Ear infections and antibiotics
Bacteria have been around for more than 3 billion years and have plenty of practice in fighting antibiotics. That’s why the American Academy of Pediatrics and the American Academy of Family Physicians issued treatment guidelines for middle ear infections that include, in certain cases, delaying prescriptions for antibiotics. There are concerns that the bacteria that cause middle ear infections, or Acute Otitis Media, are becoming resistant to antibiotics. In reality, 80 percent of children with Acute Otitis Media get better without antibiotics. Plus, each antibiotic given to a child can make future infections more difficult to treat. This creates drug-resistant bacteria, which a child can pass along to siblings and classmates. Also, antibiotics can cause diarrhea or vomiting, and up to 5 percent of children are allergic to them. If you have questions about middle ear infections, talk with your pediatrician. For more information on your child’s health, visit www.aap.org.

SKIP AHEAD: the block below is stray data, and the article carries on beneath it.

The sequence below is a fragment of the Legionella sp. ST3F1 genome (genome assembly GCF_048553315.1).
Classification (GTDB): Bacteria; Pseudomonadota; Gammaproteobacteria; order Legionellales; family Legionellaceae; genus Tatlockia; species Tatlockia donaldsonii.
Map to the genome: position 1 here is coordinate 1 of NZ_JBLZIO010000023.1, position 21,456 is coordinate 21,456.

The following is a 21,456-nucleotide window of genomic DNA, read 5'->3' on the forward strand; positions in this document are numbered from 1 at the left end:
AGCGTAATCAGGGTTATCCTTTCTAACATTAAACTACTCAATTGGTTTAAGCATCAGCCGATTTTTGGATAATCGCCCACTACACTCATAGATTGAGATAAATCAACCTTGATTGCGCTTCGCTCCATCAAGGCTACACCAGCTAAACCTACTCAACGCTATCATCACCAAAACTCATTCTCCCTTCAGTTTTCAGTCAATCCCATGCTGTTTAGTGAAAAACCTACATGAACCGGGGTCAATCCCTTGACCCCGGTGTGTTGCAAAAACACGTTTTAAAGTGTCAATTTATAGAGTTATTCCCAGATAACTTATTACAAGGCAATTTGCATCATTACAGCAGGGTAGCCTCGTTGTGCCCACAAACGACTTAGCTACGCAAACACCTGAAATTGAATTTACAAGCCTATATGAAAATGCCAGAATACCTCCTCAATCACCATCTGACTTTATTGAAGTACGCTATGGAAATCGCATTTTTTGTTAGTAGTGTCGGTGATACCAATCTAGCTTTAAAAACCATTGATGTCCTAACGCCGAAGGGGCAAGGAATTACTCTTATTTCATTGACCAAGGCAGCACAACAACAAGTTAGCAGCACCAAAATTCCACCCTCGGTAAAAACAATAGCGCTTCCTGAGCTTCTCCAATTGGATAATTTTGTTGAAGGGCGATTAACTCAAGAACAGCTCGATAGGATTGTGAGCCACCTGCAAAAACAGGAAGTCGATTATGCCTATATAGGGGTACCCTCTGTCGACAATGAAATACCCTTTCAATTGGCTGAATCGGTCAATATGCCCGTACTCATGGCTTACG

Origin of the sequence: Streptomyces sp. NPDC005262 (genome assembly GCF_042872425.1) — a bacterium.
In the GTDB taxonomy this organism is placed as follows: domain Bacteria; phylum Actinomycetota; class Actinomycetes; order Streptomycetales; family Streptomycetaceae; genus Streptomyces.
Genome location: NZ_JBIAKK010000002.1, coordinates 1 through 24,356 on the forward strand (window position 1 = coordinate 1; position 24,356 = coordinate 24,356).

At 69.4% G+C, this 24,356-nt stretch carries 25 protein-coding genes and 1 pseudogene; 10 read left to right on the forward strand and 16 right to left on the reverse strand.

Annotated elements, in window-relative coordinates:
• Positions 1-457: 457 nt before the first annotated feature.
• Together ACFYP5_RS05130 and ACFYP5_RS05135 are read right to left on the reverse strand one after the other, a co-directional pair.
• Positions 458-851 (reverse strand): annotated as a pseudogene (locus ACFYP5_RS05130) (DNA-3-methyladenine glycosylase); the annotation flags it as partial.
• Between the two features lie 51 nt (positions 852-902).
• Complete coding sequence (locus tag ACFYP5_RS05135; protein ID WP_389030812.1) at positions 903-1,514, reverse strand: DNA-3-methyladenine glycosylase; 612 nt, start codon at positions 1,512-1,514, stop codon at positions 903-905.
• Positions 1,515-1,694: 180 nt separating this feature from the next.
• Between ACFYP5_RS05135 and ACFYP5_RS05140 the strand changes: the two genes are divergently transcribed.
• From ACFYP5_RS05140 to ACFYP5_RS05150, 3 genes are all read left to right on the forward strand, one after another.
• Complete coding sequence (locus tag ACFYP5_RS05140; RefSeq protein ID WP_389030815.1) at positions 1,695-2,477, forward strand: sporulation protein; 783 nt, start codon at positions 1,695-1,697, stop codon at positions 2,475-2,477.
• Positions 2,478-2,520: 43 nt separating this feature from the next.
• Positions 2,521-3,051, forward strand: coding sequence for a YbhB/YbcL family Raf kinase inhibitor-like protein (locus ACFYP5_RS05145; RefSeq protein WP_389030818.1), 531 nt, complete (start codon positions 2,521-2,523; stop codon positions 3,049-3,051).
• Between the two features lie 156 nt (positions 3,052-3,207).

Tags: Acute Otitis Media, American Academy of Pediatrics and the American Academy of Family Physicians, antibiotics, bacteria, diarrhea or vomiting, drug-resistant bacteria, ear infections, middle ear infections, pediatrician, prescriptions